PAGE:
If you want to read a truly amazing series with some outstanding representation, then I cannot praise this book enough!

Stay safe, friends. x


Shows making strides: The Good Doctor

A lot of people have been asking why I haven’t covered this show yet when it’s such an obviously brilliant show for representation. Honestly, it’s because I didn’t have a clue how to translate that brilliance into words. However, I shall certainly try, because this show has become my new vice.

Based on the Korean drama of the same name, The Good Doctor is an American medical drama about a young surgical resident, Dr Shaun Murphy (played by the Freddie Highmore who – if you grew up at the same time as me – probably dominated the cinema you watched) who is seeking to prove himself at his new job as a paediatric surgeon at San Jose St. Bonaventure Hospital. That’s a pretty intense situation for anyone, more so for Shaun, who has autism and savant syndrome. Think Sherlock meets Bones.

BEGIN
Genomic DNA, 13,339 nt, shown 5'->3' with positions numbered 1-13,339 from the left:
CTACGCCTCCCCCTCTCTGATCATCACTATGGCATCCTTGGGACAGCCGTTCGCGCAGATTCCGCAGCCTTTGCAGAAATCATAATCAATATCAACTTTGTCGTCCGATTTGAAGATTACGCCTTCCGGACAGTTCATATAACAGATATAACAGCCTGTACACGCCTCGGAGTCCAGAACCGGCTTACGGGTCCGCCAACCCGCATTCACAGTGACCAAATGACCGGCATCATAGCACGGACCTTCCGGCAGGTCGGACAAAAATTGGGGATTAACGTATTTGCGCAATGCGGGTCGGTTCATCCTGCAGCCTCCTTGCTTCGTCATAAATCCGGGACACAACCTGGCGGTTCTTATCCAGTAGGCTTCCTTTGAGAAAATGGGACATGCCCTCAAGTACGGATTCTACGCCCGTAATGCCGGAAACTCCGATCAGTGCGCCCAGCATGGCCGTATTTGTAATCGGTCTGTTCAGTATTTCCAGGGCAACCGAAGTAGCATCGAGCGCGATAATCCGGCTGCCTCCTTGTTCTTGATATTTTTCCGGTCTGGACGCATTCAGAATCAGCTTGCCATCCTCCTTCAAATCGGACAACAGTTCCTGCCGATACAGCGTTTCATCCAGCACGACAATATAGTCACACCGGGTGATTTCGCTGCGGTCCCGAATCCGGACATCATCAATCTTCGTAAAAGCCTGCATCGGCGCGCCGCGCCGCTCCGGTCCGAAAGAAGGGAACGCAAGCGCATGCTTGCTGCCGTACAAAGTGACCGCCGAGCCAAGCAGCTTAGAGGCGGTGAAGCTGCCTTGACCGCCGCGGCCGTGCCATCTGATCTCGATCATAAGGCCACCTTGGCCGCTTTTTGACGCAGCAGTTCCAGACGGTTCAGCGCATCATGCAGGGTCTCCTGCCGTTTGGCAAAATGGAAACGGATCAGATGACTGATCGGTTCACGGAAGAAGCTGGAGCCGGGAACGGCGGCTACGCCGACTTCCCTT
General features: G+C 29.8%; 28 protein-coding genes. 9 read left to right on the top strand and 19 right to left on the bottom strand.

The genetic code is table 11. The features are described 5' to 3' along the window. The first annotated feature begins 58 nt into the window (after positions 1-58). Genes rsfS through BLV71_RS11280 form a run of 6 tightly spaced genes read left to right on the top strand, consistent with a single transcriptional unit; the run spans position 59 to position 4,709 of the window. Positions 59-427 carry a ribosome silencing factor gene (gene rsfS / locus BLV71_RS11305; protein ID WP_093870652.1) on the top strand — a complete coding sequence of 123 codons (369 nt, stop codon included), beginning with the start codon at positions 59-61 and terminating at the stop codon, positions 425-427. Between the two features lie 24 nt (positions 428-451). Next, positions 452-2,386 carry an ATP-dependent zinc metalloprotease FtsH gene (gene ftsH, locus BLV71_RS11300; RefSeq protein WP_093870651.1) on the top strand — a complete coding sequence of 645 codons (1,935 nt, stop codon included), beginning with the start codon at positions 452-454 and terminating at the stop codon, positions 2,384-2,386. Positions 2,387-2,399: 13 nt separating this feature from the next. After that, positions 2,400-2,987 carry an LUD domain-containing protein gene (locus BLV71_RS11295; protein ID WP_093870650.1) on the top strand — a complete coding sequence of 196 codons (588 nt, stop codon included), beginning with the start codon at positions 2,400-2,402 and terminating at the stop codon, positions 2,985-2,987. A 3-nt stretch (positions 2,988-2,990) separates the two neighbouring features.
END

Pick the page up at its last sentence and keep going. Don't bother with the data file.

If you’re already rolling your eyes, give me a chance to convince you of how wonderful this show truly is. This show is not based on baiting fans with an undisclosed diagnosis (I’m sorry, Big Bang Theory. I love you, but consider this a subtweet). Within the first few minutes of episode one, Shaun’s diagnosis is confirmed. Shaun’s mentor, Dr Aaron Glassman, has to fight hard to get the rest of the medical team to allow Shaun onto the program, despite Glassman being the president of the hospital, and despite Shaun being highly over-qualified in terms of knowledge. Why? Because of the intrinsic bias within the team that leads them to believe that Shaun, as an autistic doctor, will be inferior.